Retired School Teacher
A fairly historically accurate mystery series set in Egypt with a female main character who battles the stereotypes of gender.
The plot develops with twist and turns. As you get further into the book you are drawn deeper into the plot like a fly on a spider's web. one strand at a time!
Easy voice to listen to...and the fact that the main character is female, her voice fit perfectly.
The conclusion of the book left me hungry for the second in the series.
I would recommend this to anyone who loves Amelia Peabody! This how it all started.
Although not the most complex Amelia Peabody novel, the background is wonderful. I always feel like I've been to Egypt.
Although Susan is not my favorite actor to read Elizabeth Peters, she does an admirable job changing characters, of which there are many! Even though I have already read all the novels, I enjoy listening to them as well.
You always want to see whats in the next chapter!
I definitely would recommend this writer and series to anyone who likes their mysteries in the "cozy" genre, and who appreciates well-researched historical fiction.
Elizabeth Peters (Barbara Mertz) knows her pre-WWI Egyptian (and British colonial) history, specifically pertaining to archaeology. She gives her characters -- well, character -- (although subtlety is not the point of her books).
She also pays great homage to the popular fiction of the late 19th & early 20th century.
1. Choose Barbara Rosenblatt's recordings. Please do not listen to this reader. She has no sense of the flow of the sentences, let along the book. She makes the works boring, which is a difficult feat. Instead, choose those narrated by Barbara Rosenblatt. She acts with gusto, and has the great ability to portray people by changing her voice - so much so that you can tell who is speaking without attribution.
2. Read the books in order. They very much build on each other (yes, they can be listened to out of sequence, but do yourself a favor and read them in order!)
There are so many things to like about Elizabeth Peters' Amelia Peabody series: faultless history, tight plotting, smooth prose. But, for me, the most likeable thing(s) are the characters Peters has created--opinionated Amelia, irascible Emerson, and the family and friends that come into being as the series spins on.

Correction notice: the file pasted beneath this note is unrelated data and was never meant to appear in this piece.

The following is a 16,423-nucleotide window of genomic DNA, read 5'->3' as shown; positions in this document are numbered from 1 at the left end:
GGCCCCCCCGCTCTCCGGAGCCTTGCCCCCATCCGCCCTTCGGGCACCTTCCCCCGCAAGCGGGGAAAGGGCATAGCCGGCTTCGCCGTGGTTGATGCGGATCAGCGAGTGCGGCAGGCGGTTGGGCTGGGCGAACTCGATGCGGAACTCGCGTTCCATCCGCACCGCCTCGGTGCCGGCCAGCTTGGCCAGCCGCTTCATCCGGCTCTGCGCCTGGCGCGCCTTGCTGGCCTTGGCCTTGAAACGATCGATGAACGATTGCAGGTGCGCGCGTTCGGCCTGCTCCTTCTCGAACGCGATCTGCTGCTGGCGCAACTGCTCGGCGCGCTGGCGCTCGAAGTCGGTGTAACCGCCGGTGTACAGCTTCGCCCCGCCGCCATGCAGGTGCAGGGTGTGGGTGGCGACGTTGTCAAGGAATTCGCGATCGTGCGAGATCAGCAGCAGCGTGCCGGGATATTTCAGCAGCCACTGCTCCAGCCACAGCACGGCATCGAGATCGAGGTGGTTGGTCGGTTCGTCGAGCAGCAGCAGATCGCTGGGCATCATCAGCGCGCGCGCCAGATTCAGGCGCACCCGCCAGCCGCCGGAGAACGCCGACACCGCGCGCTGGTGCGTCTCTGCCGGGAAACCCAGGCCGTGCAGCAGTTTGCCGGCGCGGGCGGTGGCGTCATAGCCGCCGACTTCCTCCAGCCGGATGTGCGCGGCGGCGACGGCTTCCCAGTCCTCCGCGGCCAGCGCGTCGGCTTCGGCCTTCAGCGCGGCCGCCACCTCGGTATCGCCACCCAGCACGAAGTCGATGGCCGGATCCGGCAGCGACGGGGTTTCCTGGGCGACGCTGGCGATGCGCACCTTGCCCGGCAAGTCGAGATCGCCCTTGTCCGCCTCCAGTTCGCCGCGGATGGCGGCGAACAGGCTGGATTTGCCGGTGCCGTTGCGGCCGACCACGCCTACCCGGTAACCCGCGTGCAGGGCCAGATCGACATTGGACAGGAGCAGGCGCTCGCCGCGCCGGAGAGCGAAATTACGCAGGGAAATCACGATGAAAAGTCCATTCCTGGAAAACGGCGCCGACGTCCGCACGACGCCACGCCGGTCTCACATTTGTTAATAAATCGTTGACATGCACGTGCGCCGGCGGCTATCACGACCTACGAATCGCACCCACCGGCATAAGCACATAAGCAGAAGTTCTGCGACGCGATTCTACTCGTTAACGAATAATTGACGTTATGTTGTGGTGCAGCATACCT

This first, plot-wise, is one of my favorites. Crocodile's whole set-up is a tongue-in-cheek poke at the kind of novels and characters popular in the late 1800s, and Peters' send-up of so many conventions is marvelous. She presents Amelia, with no apologies, as an oh-so-proper, but oh-so-in-your-face lead character.
O'Malley never seems to catch on that the novel is fun, and funny, that the situation is ridiculous in the way of the old, old Saturday morning "Perils of Pauline." Her reading is adequate but without the verve and high-handedness that Amelia deserves. To get the real flavor of Amelia--as well as that of Emerson, and the ingenue Evelyn--try Barbara Rosenblat's performance.
Judy Mc, lifetime reader
I started listening to the series and found that when I tried to read the next book it was hard to figure out the Egyptian names and places. So I purchased all the series with books on tape, CDS and Audio downloads.
Anxiously awaiting the next book in the series and hate to think of it ending. Perhaps her son will carry on??
First book in the series, good enough that I go back to it again and again. Strong lead character, excellent performance by one of my favorite people.
Several years ago, this was the first audible book to which I listened. I really enjoyed the listening experience and I found the book and, ultimately, the series extremely enjoyable. I have listened to all of the books in the series, except those which are only available as adbridged. I dislike abridged versions as a rule and have only listened to them when I accidentally purchased.
Both the writer and the narrator make this whole series a spectacular listen. Even my husband laughed his way thru this first one while travelling in a car.
The story concerns Amelia Peabody, an unmarried woman in the Victorian period, who decides to take a trip to Egypt. If you can imagine a feminist during this time period, you'll have some idea of her adventures. Listening to her argue with an outspoken man she meets is pure delight. This is the first in a series of books about Amelia, but I listened to this one three times before moving on because I couldn't imagine another book being this much fun.